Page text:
Thursday, April 14, 2011

Talking to myself while cleaning for Pesach

Chaya 1: Wow, there’s a lot of gross stuff stuck on this chair.
Chaya 2: It’s okay. Just spray it with toxic cleaner and keep working.
Chaya 1: As long as I’m cleaning the chair, I may as well really scrub at it.
Chaya 2: That would be fine if all you had to do before Pesach was clean this chair, but you have a few other things on your agenda.
Chaya 1: I can’t believe I let so much gunk accumulate on this chair. My sisters-in-law would never let their chairs get this dirty.

Thursday, April 7, 2011

I want to be a matzah

I just heard this awesome story from Rabbi Hanoch Teller about a rabbi who realized right before the seder that his housekeeper had fed all the shmurah matzah to his children for breakfast.

This was the 18th century. These weren’t matzot that the rabbi had ordered from his shul or picked up at the local kosher mart. He had cut the wheat himself and separated the chaff and ground the grain to flour and mixed it with water and kneaded the dough and shaped the matzot and poked them full of holes to discourage rising and rushed them into a hot oven and baked them to perfection.  And through all this hard work, I’m sure he meditated on the symbolism of matzah, yearning to be “flat” and free of the chametz of ego and to perform the mitzvah with beauty and clarity. And in an instant, all that work was gone, munched into breakfast crumbs. But the rabbi didn’t freak out and yell at his employee; he just asked his wife to obtain some regular matzot, and they proceeded with the seder.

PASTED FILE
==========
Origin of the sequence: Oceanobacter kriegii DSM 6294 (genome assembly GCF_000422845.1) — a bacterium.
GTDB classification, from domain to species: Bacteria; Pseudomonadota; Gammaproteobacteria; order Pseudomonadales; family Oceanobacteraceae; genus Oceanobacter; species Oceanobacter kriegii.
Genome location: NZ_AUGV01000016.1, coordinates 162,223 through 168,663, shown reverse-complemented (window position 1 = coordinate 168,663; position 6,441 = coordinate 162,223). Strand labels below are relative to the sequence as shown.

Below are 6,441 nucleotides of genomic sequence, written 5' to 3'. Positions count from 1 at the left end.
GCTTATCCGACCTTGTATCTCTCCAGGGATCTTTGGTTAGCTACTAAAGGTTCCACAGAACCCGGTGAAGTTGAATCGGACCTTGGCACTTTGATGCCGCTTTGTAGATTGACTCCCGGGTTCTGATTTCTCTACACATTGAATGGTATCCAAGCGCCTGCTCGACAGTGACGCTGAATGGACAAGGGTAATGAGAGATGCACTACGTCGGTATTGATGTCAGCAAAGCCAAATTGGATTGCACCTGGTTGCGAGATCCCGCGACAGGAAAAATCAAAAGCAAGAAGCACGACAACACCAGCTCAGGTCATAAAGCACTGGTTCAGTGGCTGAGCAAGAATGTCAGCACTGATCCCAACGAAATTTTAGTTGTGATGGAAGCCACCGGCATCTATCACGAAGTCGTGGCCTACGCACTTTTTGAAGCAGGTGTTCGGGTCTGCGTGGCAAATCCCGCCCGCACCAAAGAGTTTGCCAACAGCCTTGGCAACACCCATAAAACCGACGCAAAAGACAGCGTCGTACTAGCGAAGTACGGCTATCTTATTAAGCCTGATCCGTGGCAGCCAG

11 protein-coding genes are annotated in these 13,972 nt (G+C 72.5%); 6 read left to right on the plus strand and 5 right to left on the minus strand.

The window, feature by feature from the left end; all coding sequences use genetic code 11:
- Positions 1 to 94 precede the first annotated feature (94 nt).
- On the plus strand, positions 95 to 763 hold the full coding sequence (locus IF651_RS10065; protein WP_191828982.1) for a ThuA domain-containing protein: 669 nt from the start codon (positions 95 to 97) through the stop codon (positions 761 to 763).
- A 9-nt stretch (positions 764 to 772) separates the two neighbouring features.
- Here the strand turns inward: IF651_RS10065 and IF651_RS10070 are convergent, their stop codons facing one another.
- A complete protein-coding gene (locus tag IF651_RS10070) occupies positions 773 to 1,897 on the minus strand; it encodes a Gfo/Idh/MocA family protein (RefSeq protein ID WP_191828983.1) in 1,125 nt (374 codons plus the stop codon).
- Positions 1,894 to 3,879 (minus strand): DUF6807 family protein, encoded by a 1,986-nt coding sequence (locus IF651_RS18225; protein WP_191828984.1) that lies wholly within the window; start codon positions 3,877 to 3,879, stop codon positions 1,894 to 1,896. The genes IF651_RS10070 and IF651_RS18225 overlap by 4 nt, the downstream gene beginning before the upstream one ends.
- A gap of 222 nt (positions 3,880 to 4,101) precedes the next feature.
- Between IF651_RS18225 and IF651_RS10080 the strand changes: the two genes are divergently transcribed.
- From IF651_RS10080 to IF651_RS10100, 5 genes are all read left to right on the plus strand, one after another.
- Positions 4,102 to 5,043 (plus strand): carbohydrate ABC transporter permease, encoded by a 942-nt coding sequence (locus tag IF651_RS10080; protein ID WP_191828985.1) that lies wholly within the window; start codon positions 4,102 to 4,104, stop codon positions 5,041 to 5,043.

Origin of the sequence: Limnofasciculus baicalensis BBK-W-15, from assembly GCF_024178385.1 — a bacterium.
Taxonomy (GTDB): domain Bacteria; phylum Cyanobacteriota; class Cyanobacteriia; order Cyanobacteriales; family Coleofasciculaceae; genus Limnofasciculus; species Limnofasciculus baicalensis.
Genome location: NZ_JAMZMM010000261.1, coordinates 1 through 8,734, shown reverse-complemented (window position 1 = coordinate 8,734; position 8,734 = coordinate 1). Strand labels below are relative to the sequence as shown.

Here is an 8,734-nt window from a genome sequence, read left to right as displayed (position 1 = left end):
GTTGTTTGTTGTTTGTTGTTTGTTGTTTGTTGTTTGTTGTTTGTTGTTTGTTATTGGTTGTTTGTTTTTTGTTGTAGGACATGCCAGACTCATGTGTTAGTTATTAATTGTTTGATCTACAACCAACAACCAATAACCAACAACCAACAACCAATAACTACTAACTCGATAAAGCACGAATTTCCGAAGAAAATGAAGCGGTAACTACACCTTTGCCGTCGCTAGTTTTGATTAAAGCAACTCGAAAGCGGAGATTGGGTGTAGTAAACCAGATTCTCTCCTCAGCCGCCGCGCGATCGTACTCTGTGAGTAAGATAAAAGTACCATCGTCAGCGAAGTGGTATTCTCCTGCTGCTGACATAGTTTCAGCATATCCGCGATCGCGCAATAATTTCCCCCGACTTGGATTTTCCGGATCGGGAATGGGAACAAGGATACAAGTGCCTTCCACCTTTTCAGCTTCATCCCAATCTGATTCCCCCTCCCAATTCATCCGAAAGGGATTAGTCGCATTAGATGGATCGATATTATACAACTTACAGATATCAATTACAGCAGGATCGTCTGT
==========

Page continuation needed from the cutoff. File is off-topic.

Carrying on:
I shifted in discomfort when I heard this story. I thought of how I might react if, say, a side dish for the seder meal doesn’t turn out the way I want.